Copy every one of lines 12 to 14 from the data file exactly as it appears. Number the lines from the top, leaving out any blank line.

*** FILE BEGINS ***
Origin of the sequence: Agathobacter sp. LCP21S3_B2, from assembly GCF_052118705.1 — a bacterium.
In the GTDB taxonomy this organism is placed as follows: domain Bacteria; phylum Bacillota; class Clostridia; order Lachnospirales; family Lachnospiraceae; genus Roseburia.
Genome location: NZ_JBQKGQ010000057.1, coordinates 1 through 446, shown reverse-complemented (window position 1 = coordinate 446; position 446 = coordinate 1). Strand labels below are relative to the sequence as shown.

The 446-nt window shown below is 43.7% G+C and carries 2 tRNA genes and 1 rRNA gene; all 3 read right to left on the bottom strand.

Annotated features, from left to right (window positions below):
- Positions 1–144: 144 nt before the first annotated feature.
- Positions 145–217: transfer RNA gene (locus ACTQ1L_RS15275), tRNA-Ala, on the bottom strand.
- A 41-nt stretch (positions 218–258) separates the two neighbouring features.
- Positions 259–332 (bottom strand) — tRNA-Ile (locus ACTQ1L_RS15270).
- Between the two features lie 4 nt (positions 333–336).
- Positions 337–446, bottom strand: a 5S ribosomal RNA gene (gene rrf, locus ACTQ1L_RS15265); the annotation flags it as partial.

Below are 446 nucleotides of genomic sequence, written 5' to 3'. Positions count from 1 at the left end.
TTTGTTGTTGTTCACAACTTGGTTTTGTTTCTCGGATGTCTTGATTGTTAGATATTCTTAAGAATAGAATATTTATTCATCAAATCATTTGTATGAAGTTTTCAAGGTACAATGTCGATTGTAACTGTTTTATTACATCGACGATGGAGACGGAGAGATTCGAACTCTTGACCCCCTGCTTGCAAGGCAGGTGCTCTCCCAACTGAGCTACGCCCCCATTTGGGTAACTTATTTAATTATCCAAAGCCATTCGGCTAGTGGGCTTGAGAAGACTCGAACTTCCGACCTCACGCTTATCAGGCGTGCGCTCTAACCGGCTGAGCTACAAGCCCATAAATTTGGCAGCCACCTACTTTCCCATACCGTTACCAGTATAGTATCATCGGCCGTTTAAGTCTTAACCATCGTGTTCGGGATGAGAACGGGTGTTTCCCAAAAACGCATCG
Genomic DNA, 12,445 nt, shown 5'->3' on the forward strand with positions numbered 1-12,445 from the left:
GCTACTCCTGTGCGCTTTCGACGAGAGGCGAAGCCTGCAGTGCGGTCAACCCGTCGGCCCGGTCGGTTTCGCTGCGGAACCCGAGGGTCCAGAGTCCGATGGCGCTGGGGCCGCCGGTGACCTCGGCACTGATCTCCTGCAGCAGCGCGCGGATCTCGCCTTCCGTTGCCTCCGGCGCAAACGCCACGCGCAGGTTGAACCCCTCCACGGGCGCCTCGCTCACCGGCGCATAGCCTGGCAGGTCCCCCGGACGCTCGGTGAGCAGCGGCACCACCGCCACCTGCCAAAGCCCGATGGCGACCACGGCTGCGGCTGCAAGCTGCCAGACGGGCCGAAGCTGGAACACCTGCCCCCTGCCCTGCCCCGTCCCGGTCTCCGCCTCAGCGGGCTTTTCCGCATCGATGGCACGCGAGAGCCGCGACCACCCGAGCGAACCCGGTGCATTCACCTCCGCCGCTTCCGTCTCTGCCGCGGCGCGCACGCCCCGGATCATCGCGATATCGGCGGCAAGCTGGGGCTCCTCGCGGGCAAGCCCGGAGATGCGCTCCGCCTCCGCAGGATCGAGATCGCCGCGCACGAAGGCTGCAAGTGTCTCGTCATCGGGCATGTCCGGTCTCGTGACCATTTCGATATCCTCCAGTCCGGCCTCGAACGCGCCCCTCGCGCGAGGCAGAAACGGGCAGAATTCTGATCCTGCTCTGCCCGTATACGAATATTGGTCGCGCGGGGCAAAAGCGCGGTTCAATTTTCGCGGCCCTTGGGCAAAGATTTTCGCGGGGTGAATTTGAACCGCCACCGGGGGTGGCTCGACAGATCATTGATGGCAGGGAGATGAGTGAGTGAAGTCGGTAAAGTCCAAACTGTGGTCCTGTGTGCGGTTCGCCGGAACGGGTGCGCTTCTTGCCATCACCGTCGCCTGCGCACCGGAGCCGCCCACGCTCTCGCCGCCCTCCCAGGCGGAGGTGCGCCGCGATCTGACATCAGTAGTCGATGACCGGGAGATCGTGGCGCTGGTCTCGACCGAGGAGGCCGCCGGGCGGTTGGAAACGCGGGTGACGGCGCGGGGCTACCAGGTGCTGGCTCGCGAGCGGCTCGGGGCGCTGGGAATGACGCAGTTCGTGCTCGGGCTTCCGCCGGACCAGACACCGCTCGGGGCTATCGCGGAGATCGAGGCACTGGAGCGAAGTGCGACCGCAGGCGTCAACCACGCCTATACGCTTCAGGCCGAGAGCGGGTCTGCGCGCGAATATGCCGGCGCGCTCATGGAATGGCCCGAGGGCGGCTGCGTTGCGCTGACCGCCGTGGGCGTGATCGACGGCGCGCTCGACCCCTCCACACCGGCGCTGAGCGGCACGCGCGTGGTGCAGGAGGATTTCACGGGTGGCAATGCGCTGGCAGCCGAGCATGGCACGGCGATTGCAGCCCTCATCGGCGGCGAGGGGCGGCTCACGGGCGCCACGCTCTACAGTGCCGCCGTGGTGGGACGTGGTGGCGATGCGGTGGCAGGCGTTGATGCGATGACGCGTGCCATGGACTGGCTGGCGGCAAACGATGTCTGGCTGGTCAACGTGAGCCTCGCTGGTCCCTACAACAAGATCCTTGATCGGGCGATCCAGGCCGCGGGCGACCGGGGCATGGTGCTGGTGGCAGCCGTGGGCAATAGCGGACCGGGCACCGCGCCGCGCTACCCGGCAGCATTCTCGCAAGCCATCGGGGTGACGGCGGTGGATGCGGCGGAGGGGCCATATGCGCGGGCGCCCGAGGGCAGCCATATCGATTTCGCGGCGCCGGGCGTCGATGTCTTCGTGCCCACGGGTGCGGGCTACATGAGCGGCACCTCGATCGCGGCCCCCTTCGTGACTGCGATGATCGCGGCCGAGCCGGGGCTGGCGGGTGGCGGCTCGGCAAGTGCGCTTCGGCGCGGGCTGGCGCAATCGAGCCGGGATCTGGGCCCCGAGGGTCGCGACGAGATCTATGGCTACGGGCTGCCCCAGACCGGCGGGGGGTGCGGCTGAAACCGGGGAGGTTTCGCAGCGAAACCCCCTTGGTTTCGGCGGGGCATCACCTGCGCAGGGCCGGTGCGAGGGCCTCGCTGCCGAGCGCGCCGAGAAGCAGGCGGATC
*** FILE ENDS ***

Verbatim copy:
Below are 446 nucleotides of genomic sequence, written 5' to 3'. Positions count from 1 at the left end.
TTTGTTGTTGTTCACAACTTGGTTTTGTTTCTCGGATGTCTTGATTGTTAGATATTCTTAAGAATAGAATATTTATTCATCAAATCATTTGTATGAAGTTTTCAAGGTACAATGTCGATTGTAACTGTTTTATTACATCGACGATGGAGACGGAGAGATTCGAACTCTTGACCCCCTGCTTGCAAGGCAGGTGCTCTCCCAACTGAGCTACGCCCCCATTTGGGTAACTTATTTAATTATCCAAAGCCATTCGGCTAGTGGGCTTGAGAAGACTCGAACTTCCGACCTCACGCTTATCAGGCGTGCGCTCTAACCGGCTGAGCTACAAGCCCATAAATTTGGCAGCCACCTACTTTCCCATACCGTTACCAGTATAGTATCATCGGCCGTTTAAGTCTTAACCATCGTGTTCGGGATGAGAACGGGTGTTTCCCAAAAACGCATCG
Genomic DNA, 12,445 nt, shown 5'->3' on the forward strand with positions numbered 1-12,445 from the left: